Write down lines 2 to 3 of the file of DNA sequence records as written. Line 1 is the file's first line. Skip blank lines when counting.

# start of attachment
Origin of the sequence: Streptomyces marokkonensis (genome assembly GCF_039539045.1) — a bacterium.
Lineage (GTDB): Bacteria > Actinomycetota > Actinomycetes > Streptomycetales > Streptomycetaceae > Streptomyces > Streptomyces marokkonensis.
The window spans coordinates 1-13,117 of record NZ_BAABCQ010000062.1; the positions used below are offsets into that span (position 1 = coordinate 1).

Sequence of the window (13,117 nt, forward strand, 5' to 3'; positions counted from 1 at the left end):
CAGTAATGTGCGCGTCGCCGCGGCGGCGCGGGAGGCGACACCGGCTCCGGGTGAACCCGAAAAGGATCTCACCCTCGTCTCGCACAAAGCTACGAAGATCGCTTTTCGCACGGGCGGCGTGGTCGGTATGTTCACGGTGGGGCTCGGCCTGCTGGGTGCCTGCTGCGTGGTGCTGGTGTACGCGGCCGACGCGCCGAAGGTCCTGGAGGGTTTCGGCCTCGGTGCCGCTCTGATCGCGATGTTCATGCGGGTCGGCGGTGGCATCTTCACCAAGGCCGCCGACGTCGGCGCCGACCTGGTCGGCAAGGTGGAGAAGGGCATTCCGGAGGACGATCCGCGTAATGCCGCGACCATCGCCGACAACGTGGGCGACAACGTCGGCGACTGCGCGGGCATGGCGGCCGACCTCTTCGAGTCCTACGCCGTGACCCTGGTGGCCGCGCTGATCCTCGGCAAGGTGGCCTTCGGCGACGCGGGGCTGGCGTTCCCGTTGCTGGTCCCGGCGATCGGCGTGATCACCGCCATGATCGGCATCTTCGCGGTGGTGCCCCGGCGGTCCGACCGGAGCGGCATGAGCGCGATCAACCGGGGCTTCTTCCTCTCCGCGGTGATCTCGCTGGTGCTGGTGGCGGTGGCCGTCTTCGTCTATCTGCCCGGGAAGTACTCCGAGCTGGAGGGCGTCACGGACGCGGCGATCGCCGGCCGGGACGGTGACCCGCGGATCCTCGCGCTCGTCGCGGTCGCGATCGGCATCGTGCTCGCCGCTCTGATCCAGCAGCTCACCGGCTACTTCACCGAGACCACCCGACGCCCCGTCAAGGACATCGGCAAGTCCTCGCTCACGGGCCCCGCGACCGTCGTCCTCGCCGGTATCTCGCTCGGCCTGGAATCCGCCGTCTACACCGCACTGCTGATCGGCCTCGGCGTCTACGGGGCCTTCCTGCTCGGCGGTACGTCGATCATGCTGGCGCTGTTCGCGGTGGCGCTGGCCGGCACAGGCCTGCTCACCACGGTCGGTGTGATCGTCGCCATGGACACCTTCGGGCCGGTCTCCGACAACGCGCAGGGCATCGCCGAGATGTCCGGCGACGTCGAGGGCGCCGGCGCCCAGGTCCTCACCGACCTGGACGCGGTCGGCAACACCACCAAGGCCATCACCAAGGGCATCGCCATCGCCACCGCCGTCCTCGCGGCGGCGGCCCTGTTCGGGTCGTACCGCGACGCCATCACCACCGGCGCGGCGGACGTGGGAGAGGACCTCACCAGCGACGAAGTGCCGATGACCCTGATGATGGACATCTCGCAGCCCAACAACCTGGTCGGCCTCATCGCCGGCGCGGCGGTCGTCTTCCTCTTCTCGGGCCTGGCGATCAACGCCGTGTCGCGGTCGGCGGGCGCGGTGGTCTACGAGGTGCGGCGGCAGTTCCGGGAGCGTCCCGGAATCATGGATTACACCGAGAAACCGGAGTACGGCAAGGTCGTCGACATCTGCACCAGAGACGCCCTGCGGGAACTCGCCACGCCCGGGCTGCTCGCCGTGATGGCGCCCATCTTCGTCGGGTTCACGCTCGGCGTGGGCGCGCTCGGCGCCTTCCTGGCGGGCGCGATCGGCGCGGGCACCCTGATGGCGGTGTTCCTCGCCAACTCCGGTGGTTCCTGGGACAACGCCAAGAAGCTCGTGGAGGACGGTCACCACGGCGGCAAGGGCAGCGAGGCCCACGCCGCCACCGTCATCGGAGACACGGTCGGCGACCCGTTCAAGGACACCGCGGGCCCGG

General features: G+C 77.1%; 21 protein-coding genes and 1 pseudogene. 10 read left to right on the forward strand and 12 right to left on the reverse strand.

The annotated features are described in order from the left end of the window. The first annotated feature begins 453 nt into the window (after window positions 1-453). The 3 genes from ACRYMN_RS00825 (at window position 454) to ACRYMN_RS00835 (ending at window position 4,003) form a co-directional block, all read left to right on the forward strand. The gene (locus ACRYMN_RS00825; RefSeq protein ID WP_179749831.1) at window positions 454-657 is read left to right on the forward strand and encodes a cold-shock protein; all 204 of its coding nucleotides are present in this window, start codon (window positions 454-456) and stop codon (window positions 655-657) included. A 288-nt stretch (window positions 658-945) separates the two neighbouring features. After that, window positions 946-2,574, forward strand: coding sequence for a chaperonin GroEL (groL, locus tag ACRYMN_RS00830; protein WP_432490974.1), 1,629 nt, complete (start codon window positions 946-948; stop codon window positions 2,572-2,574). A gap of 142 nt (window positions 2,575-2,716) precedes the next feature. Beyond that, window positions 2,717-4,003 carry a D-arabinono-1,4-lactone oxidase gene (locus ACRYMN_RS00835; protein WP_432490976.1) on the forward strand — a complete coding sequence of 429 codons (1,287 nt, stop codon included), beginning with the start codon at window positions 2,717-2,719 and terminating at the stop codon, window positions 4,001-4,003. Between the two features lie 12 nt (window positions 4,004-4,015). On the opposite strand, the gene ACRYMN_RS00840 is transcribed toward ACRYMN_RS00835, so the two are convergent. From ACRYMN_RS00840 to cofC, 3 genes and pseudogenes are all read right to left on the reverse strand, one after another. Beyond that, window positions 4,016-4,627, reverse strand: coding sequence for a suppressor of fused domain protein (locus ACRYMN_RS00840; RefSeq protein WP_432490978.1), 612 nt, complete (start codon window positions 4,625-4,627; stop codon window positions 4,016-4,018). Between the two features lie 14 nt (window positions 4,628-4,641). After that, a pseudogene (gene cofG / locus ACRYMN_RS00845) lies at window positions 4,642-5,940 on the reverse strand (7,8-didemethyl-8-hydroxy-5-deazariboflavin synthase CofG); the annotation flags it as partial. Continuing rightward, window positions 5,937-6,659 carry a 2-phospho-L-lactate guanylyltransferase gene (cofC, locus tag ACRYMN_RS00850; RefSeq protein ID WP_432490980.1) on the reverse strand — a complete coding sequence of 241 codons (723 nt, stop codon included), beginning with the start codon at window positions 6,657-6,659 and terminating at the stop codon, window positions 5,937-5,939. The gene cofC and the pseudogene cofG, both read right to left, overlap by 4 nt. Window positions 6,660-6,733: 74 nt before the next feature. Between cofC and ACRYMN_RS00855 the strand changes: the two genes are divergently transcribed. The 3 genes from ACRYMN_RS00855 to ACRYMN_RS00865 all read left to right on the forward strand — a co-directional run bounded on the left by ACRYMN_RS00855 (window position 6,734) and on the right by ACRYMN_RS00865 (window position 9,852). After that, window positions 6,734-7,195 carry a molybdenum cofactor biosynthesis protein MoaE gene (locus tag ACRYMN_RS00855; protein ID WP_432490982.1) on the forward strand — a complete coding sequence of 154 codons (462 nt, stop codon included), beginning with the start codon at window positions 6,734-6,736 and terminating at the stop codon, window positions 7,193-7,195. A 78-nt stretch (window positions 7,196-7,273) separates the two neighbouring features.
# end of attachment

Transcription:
Lineage (GTDB): Bacteria > Actinomycetota > Actinomycetes > Streptomycetales > Streptomycetaceae > Streptomyces > Streptomyces marokkonensis.
The window spans coordinates 1-13,117 of record NZ_BAABCQ010000062.1; the positions used below are offsets into that span (position 1 = coordinate 1).